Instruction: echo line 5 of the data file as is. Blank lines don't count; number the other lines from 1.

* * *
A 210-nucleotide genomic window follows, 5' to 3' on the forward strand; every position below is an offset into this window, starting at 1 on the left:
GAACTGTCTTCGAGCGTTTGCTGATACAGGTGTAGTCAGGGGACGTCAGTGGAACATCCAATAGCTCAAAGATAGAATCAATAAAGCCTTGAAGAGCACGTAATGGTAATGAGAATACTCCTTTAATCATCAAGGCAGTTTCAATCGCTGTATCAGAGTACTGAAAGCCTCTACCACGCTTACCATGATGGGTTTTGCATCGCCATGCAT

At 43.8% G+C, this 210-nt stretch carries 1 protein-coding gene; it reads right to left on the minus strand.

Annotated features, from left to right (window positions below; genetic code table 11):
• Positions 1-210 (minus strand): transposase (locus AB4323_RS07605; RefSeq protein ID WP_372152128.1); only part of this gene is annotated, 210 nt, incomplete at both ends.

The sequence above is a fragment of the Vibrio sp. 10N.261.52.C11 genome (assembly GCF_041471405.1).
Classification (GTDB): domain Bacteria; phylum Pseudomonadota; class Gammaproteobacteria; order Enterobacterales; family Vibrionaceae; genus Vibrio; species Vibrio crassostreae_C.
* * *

• Positions 1-210 (minus strand): transposase (locus AB4323_RS07605; RefSeq protein ID WP_372152128.1); only part of this gene is annotated, 210 nt, incomplete at both ends.